Stacked Retirement Benefits Could Protect Low-Paid Workers

According to a report co-authored by Alicia Munnell of Boston College’s Center for Retirement Research, public employers contemplating a shift to defined contribution coverage could increase security for lower-paid workers but possibly lose some more-senior, highly paid workers,


Public employers contemplating a shift to defined contribution coverage could increase security for lower-paid workers by taking a “stacked” retirement-benefits approach instead—but possibly at the expense of losing some more-senior, highly paid workers.

Public sponsors thinking about plan-design changes ought to consider offering employees defined benefit coverage as a base, but capping the benefit level at a specified dollar amount, says “A Role For Defined Contribution Plans in the Public Sector,” a paper released by the Center for State & Local Government Excellence. Public employees would get defined benefit coverage up to a certain level, such as $50,000 in annual income (indexed for inflation), and higher-paid employees would get defined contribution coverage for income exceeding the cutoff. “So you do not separate people: You separate incomes,” says Alicia Munnell, a co-author of the paper and director of the Center for Retirement Research (CRR) at Boston College, comparing it to approaches that shift all new workers into a defined contribution plan.

Nobody has tried this yet, apparently. “I am unaware of a plan that is using the model described in the CRR study,” says Keith Brainard, research director at the National Association of State Retirement Administrators (NASRA).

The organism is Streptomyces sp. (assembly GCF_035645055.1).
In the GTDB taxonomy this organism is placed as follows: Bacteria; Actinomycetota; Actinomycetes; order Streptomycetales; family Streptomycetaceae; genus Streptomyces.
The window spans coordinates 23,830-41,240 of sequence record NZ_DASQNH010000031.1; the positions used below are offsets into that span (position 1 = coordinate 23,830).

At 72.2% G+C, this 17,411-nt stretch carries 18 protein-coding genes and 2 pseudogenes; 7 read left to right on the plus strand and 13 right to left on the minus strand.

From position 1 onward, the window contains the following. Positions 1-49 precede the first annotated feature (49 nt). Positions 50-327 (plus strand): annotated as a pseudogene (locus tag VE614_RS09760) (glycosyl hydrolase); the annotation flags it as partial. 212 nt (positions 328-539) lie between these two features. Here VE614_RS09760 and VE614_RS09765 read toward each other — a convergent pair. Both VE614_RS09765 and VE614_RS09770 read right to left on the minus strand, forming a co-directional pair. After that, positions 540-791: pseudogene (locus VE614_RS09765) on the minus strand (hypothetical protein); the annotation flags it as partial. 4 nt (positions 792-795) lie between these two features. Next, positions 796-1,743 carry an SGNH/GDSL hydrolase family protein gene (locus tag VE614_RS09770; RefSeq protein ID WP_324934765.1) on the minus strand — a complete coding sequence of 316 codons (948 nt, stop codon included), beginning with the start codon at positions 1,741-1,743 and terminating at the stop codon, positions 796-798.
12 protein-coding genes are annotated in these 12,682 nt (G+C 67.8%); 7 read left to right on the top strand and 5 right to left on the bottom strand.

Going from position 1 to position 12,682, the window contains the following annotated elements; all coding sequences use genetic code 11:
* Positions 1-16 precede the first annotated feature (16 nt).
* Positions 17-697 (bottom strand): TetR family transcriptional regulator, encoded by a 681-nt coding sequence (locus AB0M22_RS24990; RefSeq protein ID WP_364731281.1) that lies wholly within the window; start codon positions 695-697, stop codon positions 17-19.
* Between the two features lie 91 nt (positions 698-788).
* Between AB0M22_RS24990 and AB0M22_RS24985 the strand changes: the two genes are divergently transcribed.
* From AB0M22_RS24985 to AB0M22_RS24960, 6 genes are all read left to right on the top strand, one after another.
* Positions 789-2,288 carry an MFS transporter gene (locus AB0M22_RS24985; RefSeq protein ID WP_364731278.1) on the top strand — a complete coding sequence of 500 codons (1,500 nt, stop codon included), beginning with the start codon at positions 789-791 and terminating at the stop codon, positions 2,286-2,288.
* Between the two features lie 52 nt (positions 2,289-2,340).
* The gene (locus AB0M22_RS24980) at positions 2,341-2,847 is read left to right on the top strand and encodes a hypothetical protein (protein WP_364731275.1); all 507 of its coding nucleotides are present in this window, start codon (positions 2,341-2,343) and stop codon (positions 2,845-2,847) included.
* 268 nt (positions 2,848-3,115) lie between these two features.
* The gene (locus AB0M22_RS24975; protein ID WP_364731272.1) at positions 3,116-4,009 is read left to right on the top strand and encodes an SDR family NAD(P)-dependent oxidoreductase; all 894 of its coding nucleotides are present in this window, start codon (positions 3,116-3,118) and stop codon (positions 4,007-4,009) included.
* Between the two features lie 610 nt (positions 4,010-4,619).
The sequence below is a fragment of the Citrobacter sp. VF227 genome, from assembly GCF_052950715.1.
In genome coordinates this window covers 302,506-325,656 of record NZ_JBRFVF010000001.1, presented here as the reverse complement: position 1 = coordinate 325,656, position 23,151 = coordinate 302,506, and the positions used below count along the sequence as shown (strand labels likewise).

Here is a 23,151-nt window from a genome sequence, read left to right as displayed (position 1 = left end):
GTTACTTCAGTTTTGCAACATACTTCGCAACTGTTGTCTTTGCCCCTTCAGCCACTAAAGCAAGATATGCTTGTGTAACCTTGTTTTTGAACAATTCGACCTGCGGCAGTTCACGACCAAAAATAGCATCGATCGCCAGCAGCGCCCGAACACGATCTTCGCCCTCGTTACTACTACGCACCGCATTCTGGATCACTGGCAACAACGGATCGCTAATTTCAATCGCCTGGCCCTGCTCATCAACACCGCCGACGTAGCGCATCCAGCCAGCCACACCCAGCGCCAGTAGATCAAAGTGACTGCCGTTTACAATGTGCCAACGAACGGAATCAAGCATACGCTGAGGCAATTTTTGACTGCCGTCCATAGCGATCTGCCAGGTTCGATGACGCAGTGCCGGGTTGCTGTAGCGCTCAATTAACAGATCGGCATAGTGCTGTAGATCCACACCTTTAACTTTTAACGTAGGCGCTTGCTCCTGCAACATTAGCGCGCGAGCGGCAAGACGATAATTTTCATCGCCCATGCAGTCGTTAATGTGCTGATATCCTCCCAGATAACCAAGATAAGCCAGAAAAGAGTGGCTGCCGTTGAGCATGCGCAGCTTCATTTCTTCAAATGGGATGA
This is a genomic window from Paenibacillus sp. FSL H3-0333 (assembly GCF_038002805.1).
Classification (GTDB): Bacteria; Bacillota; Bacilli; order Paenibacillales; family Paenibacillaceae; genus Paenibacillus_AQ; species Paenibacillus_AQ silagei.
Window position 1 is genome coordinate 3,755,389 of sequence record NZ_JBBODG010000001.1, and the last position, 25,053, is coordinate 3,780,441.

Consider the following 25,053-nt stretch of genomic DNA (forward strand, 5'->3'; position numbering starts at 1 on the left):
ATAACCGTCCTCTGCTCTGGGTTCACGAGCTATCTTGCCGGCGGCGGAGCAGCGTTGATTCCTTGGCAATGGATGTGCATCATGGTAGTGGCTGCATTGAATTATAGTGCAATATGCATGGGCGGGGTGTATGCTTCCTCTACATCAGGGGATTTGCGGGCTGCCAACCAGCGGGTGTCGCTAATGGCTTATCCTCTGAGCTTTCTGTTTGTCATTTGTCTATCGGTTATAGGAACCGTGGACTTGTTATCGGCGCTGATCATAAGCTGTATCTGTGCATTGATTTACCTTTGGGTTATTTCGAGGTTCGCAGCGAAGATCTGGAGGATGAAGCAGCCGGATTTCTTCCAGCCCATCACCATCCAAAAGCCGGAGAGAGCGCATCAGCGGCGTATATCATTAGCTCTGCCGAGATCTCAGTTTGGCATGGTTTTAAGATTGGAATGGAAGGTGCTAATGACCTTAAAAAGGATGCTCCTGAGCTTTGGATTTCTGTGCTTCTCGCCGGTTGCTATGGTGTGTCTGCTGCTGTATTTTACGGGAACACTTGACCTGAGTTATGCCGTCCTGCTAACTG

The idea has potential advantages for public plan sponsors, Brainard says. “This approach maintains the core features of a traditional pension plan, which promote retirement security, including pooled assets invested by professionals and annuitized benefits,” he says. “For states contemplating closing their traditional pension plan, this approach provides an alternative that could reduce employer costs and risks, while preserving core DB plan elements.”

This approach limits sponsors’—and thus taxpayers’—financial commitment to maintaining public pension plans, Munnell says. “The taxpayer absorbs the risk on the DB component, based on earnings up to $50,000 a year,” she says. “So they do bear some risk, but for pensions that are commensurate with their own earnings, instead of for people whose earnings may be two, three, or four times what they earn. This is capping the risk that the taxpayer has to bear.”

Lower-paid employees also would not have to decide on investments for a defined contribution account, and they would not suffer potentially steep losses when the equity market slumps, Munnell says. “Highly paid people are in a much better position to make those decisions, and to absorb some of the risk,” she says. This method “seems more reasonable in terms of the protection of lower-paid workers,” she adds.

The “stacked” method might lead more-senior public workers to leave, however. “This approach could limit the strength of pension plans’ ability to retain older workers,” Brainard says. “The farther their salary grows above the DB plan limit, the less incentive the plan would provide to stay on the job longer.”

To the extent that some public employees would not have a defined benefit plan covering their full earnings, it could incent them to find another job, Munnell says. “I view that as part of the tradeoff,” she says. “The gains outweigh the losses.” Shifting all new employees to defined contribution coverage also involves tradeoffs, she adds. At least with this approach, “higher-paid employees have a solid base on which they could augment their retirement income,” she says.

And in the private sector, Munnell says, many workers in their 60s find their defined contribution balances less than they need for retirement expenses, so they keep working. “People may stay on longer than they optimally would,” she says, “so it makes for a difficult labor-management situation.”